The first Cohort of the Academy during orientation in August
the fall semester kicked off at Irvine Valley College (IVC) last month, the
first cohort of 31 students began the UCI-IVC Engineering Academy, a new
partnership between the University of California, Irvine (UCI) and IVC. The
academy offers an opportunity for students to study at IVC for two years before
transferring to UCI with a declared major in the Henry Samueli School of
year, roughly 600 students narrowly miss the margin for admittance to UCI’s
School of Engineering. With IVC offering a complete engineering transfer
program just a short distance away, a partnership between the two institutions was
a perfect fit.
completing their transfer coursework at IVC through the engineering academy,
students enter UCI’s Henry Samueli School of Engineering at the junior level.
Classes take place at IVC’s recently opened School of Integrated, Design,
Engineering and Automation (IDEA) located in Tustin.
is one of the few community colleges in California that offers engineering
courses required for transfer,” says IVC President Glenn Roquemore. “It’s a
huge benefit to students in the region. This type of partnership wouldn’t be
possible without our long-lasting relationship with UCI.”
engineering program gives students the scholastic foundation they need to be
successful at UCI.
a very high level of academic rigor within the engineering courses at IVC,”
says Matthew Wolken, IVC Department Chair for the School of IDEA. “During the two years they attend IVC,
students will take university-level courses with hands-on instruction, allowing
them to hit the ground running when they arrive at UCI.”
Meet an IVC engineering graduate and UCI student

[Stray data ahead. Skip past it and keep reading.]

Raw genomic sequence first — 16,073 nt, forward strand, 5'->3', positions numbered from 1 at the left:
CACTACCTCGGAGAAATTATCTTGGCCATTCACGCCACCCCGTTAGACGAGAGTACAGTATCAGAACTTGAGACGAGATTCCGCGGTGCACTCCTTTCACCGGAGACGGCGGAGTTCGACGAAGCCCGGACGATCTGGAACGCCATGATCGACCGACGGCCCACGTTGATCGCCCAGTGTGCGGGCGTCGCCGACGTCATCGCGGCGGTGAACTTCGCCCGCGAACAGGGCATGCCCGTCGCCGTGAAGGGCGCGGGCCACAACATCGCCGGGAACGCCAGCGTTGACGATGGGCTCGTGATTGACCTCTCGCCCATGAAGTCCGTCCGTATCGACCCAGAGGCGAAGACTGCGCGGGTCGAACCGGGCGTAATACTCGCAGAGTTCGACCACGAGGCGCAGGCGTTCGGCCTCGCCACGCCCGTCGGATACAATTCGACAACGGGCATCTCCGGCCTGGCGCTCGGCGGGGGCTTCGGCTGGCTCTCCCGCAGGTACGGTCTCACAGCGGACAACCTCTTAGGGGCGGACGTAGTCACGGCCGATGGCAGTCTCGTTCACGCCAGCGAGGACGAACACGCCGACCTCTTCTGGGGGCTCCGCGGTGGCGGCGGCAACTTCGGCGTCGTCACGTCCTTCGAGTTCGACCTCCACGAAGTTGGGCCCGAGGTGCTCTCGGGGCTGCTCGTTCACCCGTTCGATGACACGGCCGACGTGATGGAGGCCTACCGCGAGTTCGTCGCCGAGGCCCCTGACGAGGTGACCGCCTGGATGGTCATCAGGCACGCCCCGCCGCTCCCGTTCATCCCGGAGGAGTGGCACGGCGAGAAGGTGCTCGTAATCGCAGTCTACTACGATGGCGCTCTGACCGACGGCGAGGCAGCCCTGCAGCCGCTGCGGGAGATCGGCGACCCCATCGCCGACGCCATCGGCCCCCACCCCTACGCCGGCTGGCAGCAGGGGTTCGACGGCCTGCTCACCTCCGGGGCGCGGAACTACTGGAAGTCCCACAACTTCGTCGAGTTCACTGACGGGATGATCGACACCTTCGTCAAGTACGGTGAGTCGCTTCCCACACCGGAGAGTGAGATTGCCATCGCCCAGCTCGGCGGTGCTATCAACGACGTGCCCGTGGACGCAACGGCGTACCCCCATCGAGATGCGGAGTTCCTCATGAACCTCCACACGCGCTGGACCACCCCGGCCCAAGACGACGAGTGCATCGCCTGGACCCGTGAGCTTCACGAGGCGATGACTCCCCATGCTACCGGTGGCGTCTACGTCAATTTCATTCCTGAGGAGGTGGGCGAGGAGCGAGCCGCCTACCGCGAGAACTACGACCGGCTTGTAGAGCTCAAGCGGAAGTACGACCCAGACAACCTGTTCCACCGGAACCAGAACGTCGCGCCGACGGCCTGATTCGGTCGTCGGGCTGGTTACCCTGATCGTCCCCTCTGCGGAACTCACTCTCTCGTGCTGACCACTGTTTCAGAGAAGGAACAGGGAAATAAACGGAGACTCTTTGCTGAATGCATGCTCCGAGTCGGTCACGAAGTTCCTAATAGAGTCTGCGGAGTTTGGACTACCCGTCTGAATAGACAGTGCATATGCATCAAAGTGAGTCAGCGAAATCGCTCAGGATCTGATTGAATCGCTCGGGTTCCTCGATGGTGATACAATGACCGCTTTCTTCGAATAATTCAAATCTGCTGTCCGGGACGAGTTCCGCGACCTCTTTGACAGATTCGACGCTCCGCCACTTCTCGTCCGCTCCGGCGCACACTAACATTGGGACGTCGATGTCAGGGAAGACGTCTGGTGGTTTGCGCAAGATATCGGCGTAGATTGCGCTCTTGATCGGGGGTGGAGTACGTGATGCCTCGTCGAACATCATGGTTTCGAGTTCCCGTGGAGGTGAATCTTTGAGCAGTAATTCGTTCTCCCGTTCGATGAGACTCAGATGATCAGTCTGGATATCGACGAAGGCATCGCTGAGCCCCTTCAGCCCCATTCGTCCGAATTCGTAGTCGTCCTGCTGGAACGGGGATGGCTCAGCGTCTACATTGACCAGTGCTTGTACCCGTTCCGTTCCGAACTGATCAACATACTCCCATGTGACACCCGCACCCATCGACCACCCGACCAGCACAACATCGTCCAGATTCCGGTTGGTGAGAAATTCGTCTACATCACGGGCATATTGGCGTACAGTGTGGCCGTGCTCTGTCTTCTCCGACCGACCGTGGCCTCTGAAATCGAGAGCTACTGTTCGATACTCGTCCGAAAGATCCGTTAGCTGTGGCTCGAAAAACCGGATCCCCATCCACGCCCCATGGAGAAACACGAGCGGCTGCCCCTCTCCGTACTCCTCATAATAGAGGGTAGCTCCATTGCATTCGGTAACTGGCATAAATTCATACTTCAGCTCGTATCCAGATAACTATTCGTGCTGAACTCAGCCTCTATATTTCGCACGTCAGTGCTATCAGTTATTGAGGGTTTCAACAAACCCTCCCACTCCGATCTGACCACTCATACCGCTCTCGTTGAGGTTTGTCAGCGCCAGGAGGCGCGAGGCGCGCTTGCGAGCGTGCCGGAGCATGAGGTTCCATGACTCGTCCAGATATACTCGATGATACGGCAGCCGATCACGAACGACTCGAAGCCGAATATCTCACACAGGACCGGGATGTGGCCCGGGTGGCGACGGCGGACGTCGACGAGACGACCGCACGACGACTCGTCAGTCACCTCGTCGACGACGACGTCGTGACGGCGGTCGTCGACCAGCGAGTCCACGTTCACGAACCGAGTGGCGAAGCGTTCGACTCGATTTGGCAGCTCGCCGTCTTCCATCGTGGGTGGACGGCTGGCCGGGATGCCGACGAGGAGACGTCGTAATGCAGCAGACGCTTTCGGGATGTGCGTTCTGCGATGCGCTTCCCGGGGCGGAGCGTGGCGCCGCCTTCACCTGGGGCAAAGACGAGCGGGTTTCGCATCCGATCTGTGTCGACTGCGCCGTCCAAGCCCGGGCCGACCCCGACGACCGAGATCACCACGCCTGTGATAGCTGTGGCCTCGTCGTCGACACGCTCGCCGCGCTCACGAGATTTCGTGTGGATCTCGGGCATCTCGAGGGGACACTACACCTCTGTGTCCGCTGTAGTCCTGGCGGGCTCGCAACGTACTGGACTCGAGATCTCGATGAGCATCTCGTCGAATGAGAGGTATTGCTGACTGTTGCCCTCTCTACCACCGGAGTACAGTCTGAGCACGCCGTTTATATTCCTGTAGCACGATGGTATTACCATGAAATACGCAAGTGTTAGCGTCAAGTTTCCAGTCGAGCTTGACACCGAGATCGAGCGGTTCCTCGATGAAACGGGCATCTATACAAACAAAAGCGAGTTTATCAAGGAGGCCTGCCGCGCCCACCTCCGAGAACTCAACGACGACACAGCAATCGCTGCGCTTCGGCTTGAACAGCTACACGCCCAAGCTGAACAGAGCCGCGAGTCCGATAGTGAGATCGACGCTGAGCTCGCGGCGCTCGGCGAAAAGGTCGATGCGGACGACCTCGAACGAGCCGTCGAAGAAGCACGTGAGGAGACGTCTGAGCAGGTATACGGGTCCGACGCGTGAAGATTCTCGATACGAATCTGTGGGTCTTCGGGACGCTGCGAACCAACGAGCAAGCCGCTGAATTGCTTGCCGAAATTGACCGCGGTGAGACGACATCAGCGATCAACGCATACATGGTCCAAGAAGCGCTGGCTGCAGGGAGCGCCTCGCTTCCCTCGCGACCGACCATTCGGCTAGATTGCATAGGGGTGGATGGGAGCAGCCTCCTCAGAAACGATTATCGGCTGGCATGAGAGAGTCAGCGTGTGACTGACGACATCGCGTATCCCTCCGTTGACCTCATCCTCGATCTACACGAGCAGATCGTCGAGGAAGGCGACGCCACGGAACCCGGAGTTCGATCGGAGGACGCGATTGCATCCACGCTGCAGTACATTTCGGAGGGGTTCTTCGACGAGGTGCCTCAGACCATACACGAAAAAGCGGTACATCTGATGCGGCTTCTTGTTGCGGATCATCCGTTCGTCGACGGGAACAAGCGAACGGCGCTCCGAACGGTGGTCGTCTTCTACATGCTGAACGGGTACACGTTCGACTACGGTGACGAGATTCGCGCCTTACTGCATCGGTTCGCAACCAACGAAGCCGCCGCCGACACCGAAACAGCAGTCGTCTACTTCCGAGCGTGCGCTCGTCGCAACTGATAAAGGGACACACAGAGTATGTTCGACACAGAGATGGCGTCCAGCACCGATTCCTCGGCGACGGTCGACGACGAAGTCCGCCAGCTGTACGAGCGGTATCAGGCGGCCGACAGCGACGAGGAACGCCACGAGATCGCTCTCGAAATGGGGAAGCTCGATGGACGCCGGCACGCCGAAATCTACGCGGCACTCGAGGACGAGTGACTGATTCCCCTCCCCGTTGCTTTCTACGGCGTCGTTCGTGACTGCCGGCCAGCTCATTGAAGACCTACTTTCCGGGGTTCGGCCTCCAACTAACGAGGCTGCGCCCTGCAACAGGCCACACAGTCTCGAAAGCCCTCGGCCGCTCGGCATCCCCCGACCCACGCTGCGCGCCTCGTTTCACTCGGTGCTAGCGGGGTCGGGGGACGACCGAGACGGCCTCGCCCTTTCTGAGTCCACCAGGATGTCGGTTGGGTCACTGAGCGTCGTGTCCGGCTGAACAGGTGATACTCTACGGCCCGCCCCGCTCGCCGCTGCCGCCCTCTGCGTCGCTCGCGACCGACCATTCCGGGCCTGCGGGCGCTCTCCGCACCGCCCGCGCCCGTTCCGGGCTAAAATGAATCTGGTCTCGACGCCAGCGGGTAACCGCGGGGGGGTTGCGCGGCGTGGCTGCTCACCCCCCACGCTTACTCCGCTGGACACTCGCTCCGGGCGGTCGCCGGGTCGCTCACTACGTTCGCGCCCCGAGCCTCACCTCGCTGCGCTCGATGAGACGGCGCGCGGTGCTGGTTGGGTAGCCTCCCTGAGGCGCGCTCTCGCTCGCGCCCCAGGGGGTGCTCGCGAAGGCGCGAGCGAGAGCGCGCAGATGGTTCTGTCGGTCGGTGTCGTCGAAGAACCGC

IVC engineering student Fernando Kawall, who will graduate from UCI’s
engineering program this winter, says he’s grateful for how well IVC prepared
him for UCI’s engineering program.
IVC grad and current UCI engineer student, Fernando Kawall
math and physics classes in particular put me ahead of everyone else,” Kawall
said. “My physics professor Alec Sims taught me so much in his lab classes. Every
single lab I took at UCI, I got an A because I was prepared.”
holds IVC in such high esteem that he now serves as an ambassador for the UCI-IVC
“IVC made such a positive impact on me in my life that I want to be able to share that with other students,” Kawall said. “I can give them my own perspective of studying engineering at both IVC and UCI.”
Fernando Kawall spoke at the Academy reception in May
says two professors, Alec Sims and Sanjai Gupta, were particularly influential
in helping him plan for his education and future career. Kawal left his home
country of Brazil in 2012 to continue a career in professional skateboarding in
the states. An injury soon brought his skateboarding aspirations to an end,
redirecting his attention to his schooling.
“I initially thought I wanted to study
physics,” Kawall said. “I knew I wanted to do something hands-on, but still
related to physics. Professors Sims and Gupta helped me to understand the
differences between the two fields and I eventually realized electrical
engineering is what I would like to pursue.”
Kawall graduates from UCI this winter, he will continue at UCI, pursuing a graduate
degree in electrical engineering.
more information about the UCI-IVC Academy, visit atep.ivc.edu/academy.